Day 19: Baku, Azerbaijan

City Sights

We headed to the high point of the city for an overview of the city skyline. At -28m below sea level, it is inperceptible that the area was covered by water, then receded multiple times in the past. The Caspian is called a sea for this reason–that the salt water from what was once part of the ocean differentiates it from from a fresh-water lake.

The Martyr’s shrine commemorates the 200 fallen rebels who led the second revolution in 1990. While being freed from Soviet rule and becoming independent, this was not the first attempt. Azerbaijan was established as a nation in 1920 as told by the Ali and Nino story I mentioned in the last post. Its success was short-lived however. The Russians came back and dominated the country for another 70 years before they relinquished power.

The Flaming Towers are Baku’s latest hotel, office, and condominium high rises that proudly display the city’s oil wealth and future. The capital of Azerbaijan was moved to Baku in the 12th century to this prominent peninsula on the west side of the Caspian Sea.

Shirvan Shah’s Palace and Museum

Architecture Inside Baku’s Old City Walls

Designated a UNESCO World Heritage Site, the old City in Baku has renovated its historic buildings for public view.

Miniature Book Museum

Founded by an Azerbaijani woman, this museum contains over 8,000 volumes of miniature reproductions from books collected throughout the world, including Western, eastern, and local literature. This museum is cited in the Guiness Book of Records!

Baku’s Friendly People

Heydar Aliyev Center by Zaha Hadid

This new building designed by Zaha Hadid, the world-famous Iraqi architect, has won numerous international accolades for its sweeping bold design. The museum displays Azeri culture and commemorates Azerbaijan’s former president, Heydar Aliyev.

Hadid created a vision and inspiration for the next generation of architects. Its womby curves and vast proportions offers a three-dimensional fly-through in real time. From the exterior, the building looks like a huge beached whale.

Museum Collection and Interior Details

Art Doll Collection

I couldn’t help but become fixated not only by the historic costumes and expressive faces of the dolls in this collection, but also by the exquisite, life-like hand gestures.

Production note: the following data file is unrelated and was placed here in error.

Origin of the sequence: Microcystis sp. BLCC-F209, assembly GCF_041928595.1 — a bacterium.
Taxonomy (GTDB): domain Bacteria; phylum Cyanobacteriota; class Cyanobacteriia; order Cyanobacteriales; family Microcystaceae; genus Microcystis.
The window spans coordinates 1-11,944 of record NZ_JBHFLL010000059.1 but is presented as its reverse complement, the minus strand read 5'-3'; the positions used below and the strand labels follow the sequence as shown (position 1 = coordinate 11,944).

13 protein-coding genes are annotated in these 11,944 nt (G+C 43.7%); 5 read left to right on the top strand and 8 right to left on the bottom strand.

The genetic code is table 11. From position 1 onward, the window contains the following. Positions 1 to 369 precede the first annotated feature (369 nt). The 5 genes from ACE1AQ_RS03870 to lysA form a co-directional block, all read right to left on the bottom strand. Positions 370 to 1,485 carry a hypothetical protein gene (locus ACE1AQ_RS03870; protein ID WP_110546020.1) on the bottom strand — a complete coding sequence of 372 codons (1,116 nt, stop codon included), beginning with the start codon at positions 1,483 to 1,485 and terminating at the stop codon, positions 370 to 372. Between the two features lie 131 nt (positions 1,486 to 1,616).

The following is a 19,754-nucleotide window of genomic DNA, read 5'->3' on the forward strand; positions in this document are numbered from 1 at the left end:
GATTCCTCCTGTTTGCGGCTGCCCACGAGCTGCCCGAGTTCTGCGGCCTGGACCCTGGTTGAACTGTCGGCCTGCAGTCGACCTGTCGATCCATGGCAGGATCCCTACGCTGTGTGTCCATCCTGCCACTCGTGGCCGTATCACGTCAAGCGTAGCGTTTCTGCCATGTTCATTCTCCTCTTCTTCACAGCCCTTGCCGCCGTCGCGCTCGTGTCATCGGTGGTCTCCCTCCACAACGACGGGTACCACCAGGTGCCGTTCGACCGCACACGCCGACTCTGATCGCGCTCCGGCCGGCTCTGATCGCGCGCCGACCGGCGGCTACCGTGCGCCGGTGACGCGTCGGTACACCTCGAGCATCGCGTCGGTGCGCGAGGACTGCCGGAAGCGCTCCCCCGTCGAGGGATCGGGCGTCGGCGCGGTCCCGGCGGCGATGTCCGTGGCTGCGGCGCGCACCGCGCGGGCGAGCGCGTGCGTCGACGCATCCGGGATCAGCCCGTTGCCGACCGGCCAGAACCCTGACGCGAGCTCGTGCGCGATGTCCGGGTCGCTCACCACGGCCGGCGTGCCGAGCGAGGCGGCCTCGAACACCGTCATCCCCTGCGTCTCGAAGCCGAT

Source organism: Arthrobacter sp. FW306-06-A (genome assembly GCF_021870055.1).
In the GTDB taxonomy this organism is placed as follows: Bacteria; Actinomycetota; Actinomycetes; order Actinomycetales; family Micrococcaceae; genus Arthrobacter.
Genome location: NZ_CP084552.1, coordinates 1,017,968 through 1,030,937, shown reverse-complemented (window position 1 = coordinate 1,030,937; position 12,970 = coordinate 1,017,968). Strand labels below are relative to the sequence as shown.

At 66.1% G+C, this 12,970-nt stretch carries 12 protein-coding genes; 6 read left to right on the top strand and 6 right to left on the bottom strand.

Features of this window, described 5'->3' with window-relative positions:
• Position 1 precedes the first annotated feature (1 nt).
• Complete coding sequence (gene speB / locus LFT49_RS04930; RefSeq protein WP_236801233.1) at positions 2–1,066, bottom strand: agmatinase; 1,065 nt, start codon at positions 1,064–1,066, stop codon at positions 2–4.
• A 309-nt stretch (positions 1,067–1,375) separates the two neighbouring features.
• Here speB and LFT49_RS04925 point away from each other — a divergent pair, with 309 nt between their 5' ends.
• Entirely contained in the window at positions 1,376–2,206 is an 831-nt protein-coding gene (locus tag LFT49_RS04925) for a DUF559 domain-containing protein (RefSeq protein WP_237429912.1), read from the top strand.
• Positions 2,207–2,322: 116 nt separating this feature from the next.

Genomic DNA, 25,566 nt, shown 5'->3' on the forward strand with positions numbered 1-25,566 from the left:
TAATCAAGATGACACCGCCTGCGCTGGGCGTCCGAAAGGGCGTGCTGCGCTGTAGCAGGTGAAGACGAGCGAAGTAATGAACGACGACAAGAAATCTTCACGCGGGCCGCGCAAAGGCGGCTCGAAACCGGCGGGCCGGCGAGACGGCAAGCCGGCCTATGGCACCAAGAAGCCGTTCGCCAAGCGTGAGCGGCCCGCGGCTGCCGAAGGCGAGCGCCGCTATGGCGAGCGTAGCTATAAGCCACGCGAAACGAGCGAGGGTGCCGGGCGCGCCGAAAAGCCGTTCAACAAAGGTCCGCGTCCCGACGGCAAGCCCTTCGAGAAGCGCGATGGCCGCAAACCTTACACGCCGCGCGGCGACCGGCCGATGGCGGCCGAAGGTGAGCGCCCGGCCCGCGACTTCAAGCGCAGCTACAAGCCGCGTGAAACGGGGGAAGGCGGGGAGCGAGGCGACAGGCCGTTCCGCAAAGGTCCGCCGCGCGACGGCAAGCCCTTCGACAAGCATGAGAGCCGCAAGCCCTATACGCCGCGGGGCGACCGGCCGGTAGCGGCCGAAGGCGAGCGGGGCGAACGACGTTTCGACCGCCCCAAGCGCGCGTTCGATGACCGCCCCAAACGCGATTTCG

9 thoughts on “Day 19: Baku, Azerbaijan”

  1. VF, not sure if its the angle of your photo but many shots that incorporate the street seemed deserted.
    Nick

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    1. Good observation. Some of the sights were shot early in the morning before the city broke into action and my camera definitely tries to avoid humans inadvertently walking through architectural shots. It’s amusing that I received your comment just as I was taking street videos ripping through the city in the car, and catching some of the inner city traffic jams and pedestrian hub-bub. Of the country’s population of 10 million, about 20% of Azeris, or 2 million people, live in Baku. It’s still a very spread out oil town, what feels superficially a little bit of what I imagine Houston to be like. And yes, in 90 degree weather you wouldn’t find too many Americans walking their dogs outdoors either. Gas costs about the same here as in the US but the availability and history cause people to drive more than take public transport. So while streets are not populated everywhere, I do tend to turn the camera away from cars and people unless I am shooting them intentionally.

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  2. Only you two could head off to Baku (never been there) for a cultural investigation. Thanks, enjoyed the photos 👍😍

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    1. The Trans Caucasus countries (Azerbaijan, Georgia and Armenia) are packed with UNESCO World Heritage sites. Being off the beaten track, we can avoid tourist hoards and still immerse ourselves in authentic life that each country experiences.
      This serves as an extension to our Iran cultural exposure last year. This area has adopted an intriguing mix of Persian, Arabic, Turkish, Russian and Muslim influences. It’s an historical rodeo of religions and the world all concentrated in one tiny area!!

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    1. For a place with lots of money invested in the city (like Dubai I guess) but with tons of steeped history and few tourists, what’s not to like? I hope you get a chance to read the book and you will understand even more why we come here. It’s sparkling in the city and the residents are clearly proud it, as well as of its religious tolerance. A truly remarkable place on earth.

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  3. Hi vickie, hi geekin,
    Very impressive and truely fascinating your views and pictures. So much tradition and moderness side by side.
    Helena

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    1. The pictures only scratch the surface of how much effort that has put into improving the city and its cultural legacy. This is another pearl in the Silk Road link! You would love the caravanserais, and learning about the history of the people. The sandstone buildings are well-built and spotless With distinct Soviet influence. Stay tuned, and thanks for checking in!

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